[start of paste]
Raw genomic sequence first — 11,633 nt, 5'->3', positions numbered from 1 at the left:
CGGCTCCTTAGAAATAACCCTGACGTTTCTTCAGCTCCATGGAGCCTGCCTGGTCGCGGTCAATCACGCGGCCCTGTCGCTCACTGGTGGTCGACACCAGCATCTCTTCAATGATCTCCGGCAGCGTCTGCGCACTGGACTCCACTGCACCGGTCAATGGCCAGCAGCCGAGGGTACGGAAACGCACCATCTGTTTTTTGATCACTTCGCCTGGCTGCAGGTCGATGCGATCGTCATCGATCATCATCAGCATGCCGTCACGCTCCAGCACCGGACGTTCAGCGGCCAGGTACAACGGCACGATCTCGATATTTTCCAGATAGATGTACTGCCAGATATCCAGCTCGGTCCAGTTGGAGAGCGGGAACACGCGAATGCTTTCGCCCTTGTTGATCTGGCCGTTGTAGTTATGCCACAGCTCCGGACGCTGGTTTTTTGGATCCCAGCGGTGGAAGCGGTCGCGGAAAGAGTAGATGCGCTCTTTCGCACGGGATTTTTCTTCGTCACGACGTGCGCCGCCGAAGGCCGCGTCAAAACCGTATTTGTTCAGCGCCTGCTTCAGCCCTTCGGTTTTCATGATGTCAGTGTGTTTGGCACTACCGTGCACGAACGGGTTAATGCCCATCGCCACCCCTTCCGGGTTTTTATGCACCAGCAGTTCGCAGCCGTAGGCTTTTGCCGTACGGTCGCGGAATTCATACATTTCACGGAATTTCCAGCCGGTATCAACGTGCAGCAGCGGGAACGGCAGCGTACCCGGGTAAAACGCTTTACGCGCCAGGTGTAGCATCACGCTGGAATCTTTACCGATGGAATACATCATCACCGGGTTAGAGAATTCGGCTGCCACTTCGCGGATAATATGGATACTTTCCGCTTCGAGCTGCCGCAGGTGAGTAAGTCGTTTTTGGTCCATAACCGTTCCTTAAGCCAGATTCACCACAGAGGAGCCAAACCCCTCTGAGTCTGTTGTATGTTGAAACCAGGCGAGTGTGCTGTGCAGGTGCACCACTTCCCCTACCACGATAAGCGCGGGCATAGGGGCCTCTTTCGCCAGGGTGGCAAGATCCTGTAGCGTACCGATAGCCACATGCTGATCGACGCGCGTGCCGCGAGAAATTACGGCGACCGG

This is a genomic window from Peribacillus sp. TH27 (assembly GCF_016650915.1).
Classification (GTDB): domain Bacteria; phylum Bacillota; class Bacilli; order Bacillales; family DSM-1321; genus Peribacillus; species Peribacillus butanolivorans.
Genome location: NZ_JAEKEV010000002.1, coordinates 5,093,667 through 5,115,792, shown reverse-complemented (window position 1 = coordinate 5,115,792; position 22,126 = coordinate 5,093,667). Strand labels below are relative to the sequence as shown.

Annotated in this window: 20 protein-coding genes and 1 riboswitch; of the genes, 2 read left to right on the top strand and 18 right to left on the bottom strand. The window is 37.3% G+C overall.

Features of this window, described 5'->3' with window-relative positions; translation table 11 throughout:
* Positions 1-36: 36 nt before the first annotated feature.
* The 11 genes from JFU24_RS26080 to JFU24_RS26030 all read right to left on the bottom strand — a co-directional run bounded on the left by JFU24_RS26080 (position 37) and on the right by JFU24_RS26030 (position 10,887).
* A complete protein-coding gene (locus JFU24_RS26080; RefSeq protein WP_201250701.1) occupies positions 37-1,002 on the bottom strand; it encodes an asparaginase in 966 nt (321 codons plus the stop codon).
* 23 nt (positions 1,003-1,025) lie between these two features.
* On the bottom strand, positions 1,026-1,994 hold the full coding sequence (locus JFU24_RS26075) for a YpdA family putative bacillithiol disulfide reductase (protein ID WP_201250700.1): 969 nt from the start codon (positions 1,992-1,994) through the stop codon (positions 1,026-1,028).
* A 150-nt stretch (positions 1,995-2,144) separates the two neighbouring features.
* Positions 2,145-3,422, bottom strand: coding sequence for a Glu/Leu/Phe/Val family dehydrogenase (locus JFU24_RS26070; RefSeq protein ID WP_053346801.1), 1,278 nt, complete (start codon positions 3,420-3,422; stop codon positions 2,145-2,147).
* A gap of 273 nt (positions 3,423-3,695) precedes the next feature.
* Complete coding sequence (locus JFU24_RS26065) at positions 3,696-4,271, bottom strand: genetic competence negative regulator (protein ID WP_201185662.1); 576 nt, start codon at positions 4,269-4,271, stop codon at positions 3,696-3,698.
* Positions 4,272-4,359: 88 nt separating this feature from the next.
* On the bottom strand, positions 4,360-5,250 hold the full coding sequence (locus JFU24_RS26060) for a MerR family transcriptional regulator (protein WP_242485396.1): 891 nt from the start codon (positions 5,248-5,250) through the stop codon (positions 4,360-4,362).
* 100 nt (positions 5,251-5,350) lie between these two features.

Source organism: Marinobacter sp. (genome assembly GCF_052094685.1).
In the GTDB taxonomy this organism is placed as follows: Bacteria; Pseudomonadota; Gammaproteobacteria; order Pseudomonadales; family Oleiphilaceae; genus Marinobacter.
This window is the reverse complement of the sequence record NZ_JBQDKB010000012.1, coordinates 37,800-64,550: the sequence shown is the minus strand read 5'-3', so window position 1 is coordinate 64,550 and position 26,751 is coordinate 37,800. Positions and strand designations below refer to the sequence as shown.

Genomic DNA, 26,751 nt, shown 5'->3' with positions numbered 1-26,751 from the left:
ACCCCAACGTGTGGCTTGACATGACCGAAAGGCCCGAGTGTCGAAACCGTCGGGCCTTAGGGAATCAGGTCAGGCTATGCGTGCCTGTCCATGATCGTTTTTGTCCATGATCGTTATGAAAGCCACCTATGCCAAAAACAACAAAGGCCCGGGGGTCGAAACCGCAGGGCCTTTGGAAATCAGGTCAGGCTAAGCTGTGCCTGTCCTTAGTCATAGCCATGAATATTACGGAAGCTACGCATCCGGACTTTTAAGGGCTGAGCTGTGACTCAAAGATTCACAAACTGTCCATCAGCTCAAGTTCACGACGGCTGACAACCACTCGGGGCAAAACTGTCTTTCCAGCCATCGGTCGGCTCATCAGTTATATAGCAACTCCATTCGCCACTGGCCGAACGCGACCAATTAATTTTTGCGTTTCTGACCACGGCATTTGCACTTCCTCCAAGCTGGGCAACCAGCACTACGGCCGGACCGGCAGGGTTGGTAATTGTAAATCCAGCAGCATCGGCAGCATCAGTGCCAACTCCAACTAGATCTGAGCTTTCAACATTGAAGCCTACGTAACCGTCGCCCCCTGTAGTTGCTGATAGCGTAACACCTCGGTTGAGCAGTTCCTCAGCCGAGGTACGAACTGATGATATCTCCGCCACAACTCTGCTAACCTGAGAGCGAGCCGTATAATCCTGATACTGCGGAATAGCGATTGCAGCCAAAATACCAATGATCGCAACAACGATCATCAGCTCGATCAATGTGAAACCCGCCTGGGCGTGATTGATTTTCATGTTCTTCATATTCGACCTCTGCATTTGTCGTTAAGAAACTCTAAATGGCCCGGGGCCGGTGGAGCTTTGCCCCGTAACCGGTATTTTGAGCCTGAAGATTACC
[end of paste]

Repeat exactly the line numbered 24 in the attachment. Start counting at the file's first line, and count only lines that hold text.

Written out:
ACCCCAACGTGTGGCTTGACATGACCGAAAGGCCCGAGTGTCGAAACCGTCGGGCCTTAGGGAATCAGGTCAGGCTATGCGTGCCTGTCCATGATCGTTTTTGTCCATGATCGTTATGAAAGCCACCTATGCCAAAAACAACAAAGGCCCGGGGGTCGAAACCGCAGGGCCTTTGGAAATCAGGTCAGGCTAAGCTGTGCCTGTCCTTAGTCATAGCCATGAATATTACGGAAGCTACGCATCCGGACTTTTAAGGGCTGAGCTGTGACTCAAAGATTCACAAACTGTCCATCAGCTCAAGTTCACGACGGCTGACAACCACTCGGGGCAAAACTGTCTTTCCAGCCATCGGTCGGCTCATCAGTTATATAGCAACTCCATTCGCCACTGGCCGAACGCGACCAATTAATTTTTGCGTTTCTGACCACGGCATTTGCACTTCCTCCAAGCTGGGCAACCAGCACTACGGCCGGACCGGCAGGGTTGGTAATTGTAAATCCAGCAGCATCGGCAGCATCAGTGCCAACTCCAACTAGATCTGAGCTTTCAACATTGAAGCCTACGTAACCGTCGCCCCCTGTAGTTGCTGATAGCGTAACACCTCGGTTGAGCAGTTCCTCAGCCGAGGTACGAACTGATGATATCTCCGCCACAACTCTGCTAACCTGAGAGCGAGCCGTATAATCCTGATACTGCGGAATAGCGATTGCAGCCAAAATACCAATGATCGCAACAACGATCATCAGCTCGATCAATGTGAAACCCGCCTGGGCGTGATTGATTTTCATGTTCTTCATATTCGACCTCTGCATTTGTCGTTAAGAAACTCTAAATGGCCCGGGGCCGGTGGAGCTTTGCCCCGTAACCGGTATTTTGAGCCTGAAGATTACC